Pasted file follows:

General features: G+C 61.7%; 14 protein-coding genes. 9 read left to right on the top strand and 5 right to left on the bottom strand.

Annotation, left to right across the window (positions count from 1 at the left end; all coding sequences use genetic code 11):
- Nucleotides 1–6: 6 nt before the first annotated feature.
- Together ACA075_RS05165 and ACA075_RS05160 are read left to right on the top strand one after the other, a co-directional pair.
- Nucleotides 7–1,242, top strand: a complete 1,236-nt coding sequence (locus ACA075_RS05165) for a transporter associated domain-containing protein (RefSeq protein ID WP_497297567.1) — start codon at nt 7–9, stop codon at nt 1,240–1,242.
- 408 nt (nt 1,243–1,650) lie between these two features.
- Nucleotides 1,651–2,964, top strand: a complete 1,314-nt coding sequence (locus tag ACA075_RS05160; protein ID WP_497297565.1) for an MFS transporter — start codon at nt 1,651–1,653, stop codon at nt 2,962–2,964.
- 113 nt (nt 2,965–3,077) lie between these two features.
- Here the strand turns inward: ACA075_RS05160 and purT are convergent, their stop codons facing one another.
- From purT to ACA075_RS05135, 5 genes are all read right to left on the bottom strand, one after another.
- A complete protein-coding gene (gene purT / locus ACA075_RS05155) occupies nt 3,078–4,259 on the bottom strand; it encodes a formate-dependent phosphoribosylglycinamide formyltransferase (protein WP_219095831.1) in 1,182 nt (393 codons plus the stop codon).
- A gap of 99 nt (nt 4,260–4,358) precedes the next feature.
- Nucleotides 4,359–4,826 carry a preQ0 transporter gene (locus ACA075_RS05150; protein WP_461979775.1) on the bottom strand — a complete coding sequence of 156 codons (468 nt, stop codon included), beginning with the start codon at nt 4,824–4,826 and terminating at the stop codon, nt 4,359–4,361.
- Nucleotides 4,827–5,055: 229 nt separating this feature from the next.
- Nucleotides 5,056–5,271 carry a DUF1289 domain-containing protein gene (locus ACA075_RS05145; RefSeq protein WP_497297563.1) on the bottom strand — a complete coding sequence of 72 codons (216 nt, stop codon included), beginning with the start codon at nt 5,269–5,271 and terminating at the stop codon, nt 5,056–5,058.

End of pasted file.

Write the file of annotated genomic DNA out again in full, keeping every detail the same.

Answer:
General features: G+C 61.7%; 14 protein-coding genes. 9 read left to right on the top strand and 5 right to left on the bottom strand.

Annotation, left to right across the window (positions count from 1 at the left end; all coding sequences use genetic code 11):
- Nucleotides 1–6: 6 nt before the first annotated feature.
- Together ACA075_RS05165 and ACA075_RS05160 are read left to right on the top strand one after the other, a co-directional pair.
- Nucleotides 7–1,242, top strand: a complete 1,236-nt coding sequence (locus ACA075_RS05165) for a transporter associated domain-containing protein (RefSeq protein ID WP_497297567.1) — start codon at nt 7–9, stop codon at nt 1,240–1,242.
- 408 nt (nt 1,243–1,650) lie between these two features.
- Nucleotides 1,651–2,964, top strand: a complete 1,314-nt coding sequence (locus tag ACA075_RS05160; protein ID WP_497297565.1) for an MFS transporter — start codon at nt 1,651–1,653, stop codon at nt 2,962–2,964.
- 113 nt (nt 2,965–3,077) lie between these two features.
- Here the strand turns inward: ACA075_RS05160 and purT are convergent, their stop codons facing one another.
- From purT to ACA075_RS05135, 5 genes are all read right to left on the bottom strand, one after another.
- A complete protein-coding gene (gene purT / locus ACA075_RS05155) occupies nt 3,078–4,259 on the bottom strand; it encodes a formate-dependent phosphoribosylglycinamide formyltransferase (protein WP_219095831.1) in 1,182 nt (393 codons plus the stop codon).
- A gap of 99 nt (nt 4,260–4,358) precedes the next feature.
- Nucleotides 4,359–4,826 carry a preQ0 transporter gene (locus ACA075_RS05150; protein WP_461979775.1) on the bottom strand — a complete coding sequence of 156 codons (468 nt, stop codon included), beginning with the start codon at nt 4,824–4,826 and terminating at the stop codon, nt 4,359–4,361.
- Nucleotides 4,827–5,055: 229 nt separating this feature from the next.
- Nucleotides 5,056–5,271 carry a DUF1289 domain-containing protein gene (locus ACA075_RS05145; RefSeq protein WP_497297563.1) on the bottom strand — a complete coding sequence of 72 codons (216 nt, stop codon included), beginning with the start codon at nt 5,269–5,271 and terminating at the stop codon, nt 5,056–5,058.